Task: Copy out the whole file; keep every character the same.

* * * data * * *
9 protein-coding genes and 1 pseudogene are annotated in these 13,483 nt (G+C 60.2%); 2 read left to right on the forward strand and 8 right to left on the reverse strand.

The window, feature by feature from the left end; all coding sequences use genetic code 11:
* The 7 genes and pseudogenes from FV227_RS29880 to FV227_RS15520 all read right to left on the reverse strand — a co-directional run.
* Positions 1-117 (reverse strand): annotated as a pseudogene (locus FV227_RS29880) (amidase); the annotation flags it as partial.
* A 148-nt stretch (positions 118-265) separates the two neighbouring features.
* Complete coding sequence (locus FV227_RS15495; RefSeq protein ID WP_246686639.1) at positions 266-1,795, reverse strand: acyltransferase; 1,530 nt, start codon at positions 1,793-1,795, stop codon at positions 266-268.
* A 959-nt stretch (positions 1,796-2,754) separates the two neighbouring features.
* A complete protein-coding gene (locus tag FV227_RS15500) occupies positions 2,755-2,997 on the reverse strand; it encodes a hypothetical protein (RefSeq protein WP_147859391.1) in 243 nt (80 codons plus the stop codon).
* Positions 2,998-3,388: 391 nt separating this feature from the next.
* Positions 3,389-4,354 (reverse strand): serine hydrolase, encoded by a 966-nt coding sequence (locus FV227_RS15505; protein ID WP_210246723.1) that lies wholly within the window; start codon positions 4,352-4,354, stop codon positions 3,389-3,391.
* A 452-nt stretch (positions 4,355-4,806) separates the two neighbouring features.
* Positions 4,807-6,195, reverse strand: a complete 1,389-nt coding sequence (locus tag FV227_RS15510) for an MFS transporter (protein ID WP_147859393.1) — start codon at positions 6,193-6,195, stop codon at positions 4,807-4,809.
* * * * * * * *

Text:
9 protein-coding genes and 1 pseudogene are annotated in these 13,483 nt (G+C 60.2%); 2 read left to right on the forward strand and 8 right to left on the reverse strand.

The window, feature by feature from the left end; all coding sequences use genetic code 11:
* The 7 genes and pseudogenes from FV227_RS29880 to FV227_RS15520 all read right to left on the reverse strand — a co-directional run.
* Positions 1-117 (reverse strand): annotated as a pseudogene (locus FV227_RS29880) (amidase); the annotation flags it as partial.
* A 148-nt stretch (positions 118-265) separates the two neighbouring features.
* Complete coding sequence (locus FV227_RS15495; RefSeq protein ID WP_246686639.1) at positions 266-1,795, reverse strand: acyltransferase; 1,530 nt, start codon at positions 1,793-1,795, stop codon at positions 266-268.
* A 959-nt stretch (positions 1,796-2,754) separates the two neighbouring features.
* A complete protein-coding gene (locus tag FV227_RS15500) occupies positions 2,755-2,997 on the reverse strand; it encodes a hypothetical protein (RefSeq protein WP_147859391.1) in 243 nt (80 codons plus the stop codon).
* Positions 2,998-3,388: 391 nt separating this feature from the next.
* Positions 3,389-4,354 (reverse strand): serine hydrolase, encoded by a 966-nt coding sequence (locus FV227_RS15505; protein ID WP_210246723.1) that lies wholly within the window; start codon positions 4,352-4,354, stop codon positions 3,389-3,391.
* A 452-nt stretch (positions 4,355-4,806) separates the two neighbouring features.
* Positions 4,807-6,195, reverse strand: a complete 1,389-nt coding sequence (locus tag FV227_RS15510) for an MFS transporter (protein ID WP_147859393.1) — start codon at positions 6,193-6,195, stop codon at positions 4,807-4,809.